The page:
The person who says, as almost everyone does say, that human life is of infinite value, not to be measured in mere material terms, is talking palpable, if popular, nonsense. If he believed that of his own life, he would never cross the street, save to visit his doctor or to earn money for things necessary to physical survival. He would eat the cheapest, most nutritious food he could find and live in one small room, saving his income for frequent visits to the best possible doctors. He would take no risks, consume no luxuries, and live a long life. If you call it living. If a man really believed that other people’s lives were infinitely valuable, he would live like an ascetic, earn as much money as possible, and spend everything not absolutely necessary for survival on CARE packets, research into presently incurable diseases, and similar charities.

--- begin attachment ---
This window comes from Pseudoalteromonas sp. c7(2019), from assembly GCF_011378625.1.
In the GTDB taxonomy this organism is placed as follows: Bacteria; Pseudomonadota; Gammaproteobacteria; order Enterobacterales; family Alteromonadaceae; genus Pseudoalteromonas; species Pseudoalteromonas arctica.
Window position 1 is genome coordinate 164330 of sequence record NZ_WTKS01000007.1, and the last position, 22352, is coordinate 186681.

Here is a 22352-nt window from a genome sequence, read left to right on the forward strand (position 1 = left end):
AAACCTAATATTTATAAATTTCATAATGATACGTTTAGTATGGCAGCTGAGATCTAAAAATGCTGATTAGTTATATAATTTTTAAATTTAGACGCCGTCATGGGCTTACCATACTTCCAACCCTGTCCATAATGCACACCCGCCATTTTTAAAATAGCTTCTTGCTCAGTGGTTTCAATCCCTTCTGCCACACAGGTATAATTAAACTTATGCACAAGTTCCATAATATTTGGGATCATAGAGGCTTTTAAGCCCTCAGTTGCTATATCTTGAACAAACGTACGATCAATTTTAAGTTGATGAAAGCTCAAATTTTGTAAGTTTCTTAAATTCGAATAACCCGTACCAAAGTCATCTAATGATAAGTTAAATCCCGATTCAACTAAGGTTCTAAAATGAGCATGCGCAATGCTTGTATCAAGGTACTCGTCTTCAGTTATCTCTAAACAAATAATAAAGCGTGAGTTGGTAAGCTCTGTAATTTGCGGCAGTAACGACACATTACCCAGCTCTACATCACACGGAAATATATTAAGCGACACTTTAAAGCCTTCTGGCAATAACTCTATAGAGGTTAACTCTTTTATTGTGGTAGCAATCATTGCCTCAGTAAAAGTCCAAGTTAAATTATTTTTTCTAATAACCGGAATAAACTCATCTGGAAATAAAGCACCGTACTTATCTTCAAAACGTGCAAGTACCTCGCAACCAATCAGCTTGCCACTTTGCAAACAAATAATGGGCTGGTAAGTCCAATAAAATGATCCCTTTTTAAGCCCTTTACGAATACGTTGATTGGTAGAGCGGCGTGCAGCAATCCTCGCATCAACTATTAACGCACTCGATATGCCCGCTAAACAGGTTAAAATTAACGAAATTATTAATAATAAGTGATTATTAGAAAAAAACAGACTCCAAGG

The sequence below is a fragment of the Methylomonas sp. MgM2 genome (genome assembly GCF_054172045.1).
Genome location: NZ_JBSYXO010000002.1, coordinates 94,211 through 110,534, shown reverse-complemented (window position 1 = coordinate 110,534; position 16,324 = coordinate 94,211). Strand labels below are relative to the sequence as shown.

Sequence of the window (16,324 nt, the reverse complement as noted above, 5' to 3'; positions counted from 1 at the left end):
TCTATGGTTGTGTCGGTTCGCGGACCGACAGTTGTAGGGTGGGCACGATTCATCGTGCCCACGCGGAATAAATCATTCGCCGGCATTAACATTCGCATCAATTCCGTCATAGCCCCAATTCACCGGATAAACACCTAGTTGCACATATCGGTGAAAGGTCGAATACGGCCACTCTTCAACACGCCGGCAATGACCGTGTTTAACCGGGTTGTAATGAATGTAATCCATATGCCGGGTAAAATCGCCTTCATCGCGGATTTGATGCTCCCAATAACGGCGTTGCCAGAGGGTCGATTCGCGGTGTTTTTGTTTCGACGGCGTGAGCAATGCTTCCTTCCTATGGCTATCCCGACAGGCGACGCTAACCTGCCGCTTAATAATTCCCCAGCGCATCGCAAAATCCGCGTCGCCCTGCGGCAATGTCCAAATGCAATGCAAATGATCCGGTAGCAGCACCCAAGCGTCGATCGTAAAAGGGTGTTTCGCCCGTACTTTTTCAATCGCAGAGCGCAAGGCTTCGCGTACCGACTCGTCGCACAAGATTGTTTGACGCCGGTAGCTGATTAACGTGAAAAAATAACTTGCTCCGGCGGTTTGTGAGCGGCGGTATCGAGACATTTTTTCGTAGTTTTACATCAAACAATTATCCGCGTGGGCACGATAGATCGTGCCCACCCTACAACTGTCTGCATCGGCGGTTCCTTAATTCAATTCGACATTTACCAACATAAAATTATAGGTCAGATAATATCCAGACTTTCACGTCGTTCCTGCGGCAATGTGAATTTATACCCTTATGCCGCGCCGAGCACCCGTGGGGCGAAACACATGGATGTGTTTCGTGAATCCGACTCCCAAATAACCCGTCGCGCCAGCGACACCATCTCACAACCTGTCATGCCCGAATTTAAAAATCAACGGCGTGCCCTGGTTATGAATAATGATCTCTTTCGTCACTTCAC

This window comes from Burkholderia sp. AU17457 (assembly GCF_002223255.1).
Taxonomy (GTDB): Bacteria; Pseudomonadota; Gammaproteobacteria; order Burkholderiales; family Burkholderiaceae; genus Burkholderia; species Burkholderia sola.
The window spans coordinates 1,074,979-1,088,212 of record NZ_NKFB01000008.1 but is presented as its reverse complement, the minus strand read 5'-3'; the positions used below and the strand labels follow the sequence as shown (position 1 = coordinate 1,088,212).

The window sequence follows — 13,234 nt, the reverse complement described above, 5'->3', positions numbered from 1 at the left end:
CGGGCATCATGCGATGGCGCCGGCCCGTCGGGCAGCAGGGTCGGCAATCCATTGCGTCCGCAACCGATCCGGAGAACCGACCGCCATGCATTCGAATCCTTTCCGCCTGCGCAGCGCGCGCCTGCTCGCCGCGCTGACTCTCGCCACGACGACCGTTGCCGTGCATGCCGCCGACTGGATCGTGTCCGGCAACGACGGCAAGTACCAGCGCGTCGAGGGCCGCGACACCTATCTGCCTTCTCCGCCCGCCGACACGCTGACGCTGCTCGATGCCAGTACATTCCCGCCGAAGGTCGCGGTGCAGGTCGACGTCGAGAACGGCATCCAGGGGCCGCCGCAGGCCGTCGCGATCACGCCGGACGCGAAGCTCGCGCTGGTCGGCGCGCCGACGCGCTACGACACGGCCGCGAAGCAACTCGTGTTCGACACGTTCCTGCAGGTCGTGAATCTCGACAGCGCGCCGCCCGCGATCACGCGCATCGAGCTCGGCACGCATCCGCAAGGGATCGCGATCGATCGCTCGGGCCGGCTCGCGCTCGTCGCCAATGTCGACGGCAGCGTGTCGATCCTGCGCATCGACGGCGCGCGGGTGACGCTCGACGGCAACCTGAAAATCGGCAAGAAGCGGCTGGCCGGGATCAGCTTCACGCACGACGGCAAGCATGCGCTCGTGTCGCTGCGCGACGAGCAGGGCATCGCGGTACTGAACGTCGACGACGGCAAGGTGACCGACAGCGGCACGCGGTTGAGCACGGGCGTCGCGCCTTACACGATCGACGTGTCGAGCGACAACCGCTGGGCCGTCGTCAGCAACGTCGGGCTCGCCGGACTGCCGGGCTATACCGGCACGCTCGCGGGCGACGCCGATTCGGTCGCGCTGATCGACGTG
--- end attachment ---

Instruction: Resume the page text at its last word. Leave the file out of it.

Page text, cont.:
In fact, people who talk about the infinite value of human life do not live in either of these ways. They consume far more than they need to support life. They may well have cigarettes in their drawer and a sports car in the garage. They recognize in their actions, if not in their words, that physical survival is only one value, albeit a very important one, among many.